In general, computable contracts can be represented in a variety of ways - as documents in "legalese" written by and for lawyers, as "smart" documents intended for laymen, and as computer code for computers. Unfortunately, independently authoring contracts in different representations is not ideal. It is time-consuming, and there are risks of inconsistency between the different versions.
Rather than having multiple representations for different purposes, we believe it is desirable to encode computable contracts in a single formal "contract definition language" (CDL) - one with precise semantics that makes the terms and conditions clear and unambiguous. If this language is properly designed, it should be possible to use contracts encoded in this one language for multiple purposes and thereby avoid the costs and dangers of independently authored versions.
Computable contracts encoded in this way can be used for multiple purposes. They can be drafted and read by lawyers, they can be browsed and understood by laymen. And they can be used as *data* in computer systems capable of doing useful calculations, such as compliance checking in real or hypothetical cases, planning, and analysis of contracts for completeness and consistency with other contracts.
To be adequate for this purpose, a contract definition language of this sort must have several important properties. (1) It should have a well-defined syntax and semantics so that contracting parties can encode contractual terms and conditions with confidence. (2) It should be sufficiently expressive to accurately encode the terms and conditions of a wide range of contracts. (3) It should be sufficiently constrained so that it is possible to process contracts expressed within the language in useful ways without excessive computation.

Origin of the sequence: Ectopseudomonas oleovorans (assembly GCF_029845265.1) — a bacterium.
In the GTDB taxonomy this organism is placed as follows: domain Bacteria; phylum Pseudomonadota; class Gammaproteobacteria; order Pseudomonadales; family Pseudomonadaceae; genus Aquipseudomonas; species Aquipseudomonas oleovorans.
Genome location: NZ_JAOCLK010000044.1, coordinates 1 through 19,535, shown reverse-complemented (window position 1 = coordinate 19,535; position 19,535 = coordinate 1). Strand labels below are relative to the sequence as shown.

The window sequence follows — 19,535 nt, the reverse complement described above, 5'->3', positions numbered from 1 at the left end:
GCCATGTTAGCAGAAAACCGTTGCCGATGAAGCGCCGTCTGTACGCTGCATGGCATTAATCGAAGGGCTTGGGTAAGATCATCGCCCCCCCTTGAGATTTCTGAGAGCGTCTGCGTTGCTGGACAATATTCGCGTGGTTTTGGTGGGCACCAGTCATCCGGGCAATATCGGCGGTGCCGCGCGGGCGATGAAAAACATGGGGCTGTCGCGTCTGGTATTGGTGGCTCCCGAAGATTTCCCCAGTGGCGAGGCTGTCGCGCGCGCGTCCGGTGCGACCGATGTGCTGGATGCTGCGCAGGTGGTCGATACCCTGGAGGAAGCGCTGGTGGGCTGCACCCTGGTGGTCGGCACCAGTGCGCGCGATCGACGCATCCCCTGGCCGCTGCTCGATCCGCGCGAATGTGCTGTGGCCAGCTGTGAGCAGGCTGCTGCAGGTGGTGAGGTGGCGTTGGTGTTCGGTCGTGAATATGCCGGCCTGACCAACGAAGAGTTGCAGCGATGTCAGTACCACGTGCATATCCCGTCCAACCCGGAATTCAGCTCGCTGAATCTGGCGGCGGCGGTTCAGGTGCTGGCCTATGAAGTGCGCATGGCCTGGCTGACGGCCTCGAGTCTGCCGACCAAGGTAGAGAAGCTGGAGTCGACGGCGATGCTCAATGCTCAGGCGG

In order for the language to be useful, (1) there should be tools capable of using contracts to perform useful legal calculations – such as compliance checking, planning, and analysis. (2) There should be tools capable of explaining the results of such calculations. (3) And there should be tools that help individuals understand and author contracts in this language.
Contract Definition Language
Over the last few years, researchers at CodeX have been working toward the design of a language with these properties. The current leading candidate (called CDL) has three main components - a concept definition language, a legal ontology, and a collection of domain ontologies.
The concept definition language in CDL provides a way for users to define higher level concepts in terms of lower level concepts. The concept definition component of CDL is Epilog, a modern Logic Programming language developed at Stanford over the last thirty years. Epilog has a precise syntax and semantics, and it provides a good balance of expressiveness and computability. There is an efficient interpreter, and there are rudimentary tools for explanation and authoring.
The legal ontology of CDL is a collection of concepts related to contracts in general - notions such as meeting of the minds, offer and acceptance, consideration, and so forth. While this ontology is essential for ensuring that contracts are valid, it is unnecessary for determining compliance of situations with the terms and conditions of contracts. For that we need a domain ontology.
A domain ontology consists of words to describe the relevant features of situations. The domain ontology used in writing contracts typically varies from domain to domain. For example, in the case of health insurance, it contains words for diseases and drugs and medical procedures. In the case of car insurance, it contains words for car parts and repair techniques. For homeowners insurance, it contains words for foundations and finishes and fences. In encoding contracts, devising a suitable domain ontology is often the most difficult step. Ironically, in discussions of computable contracts, it is the component that often gets least attention.
The idea of a single contract definition language is an appealing one, and research on languages like CDL suggests that it may be feasible. At this point, our job as a community is to move this work from the laboratory to the real world. We need to see whether it works in contract-intensive areas; and, if not, we need to understand its weaknesses. Luckily, things are moving forward here. Insurance companies, such as Allstate and AXA and Chubb, are investigating way in which computable contracts can benefit their businesses, and they are looking for languages like CDL to encode such contracts.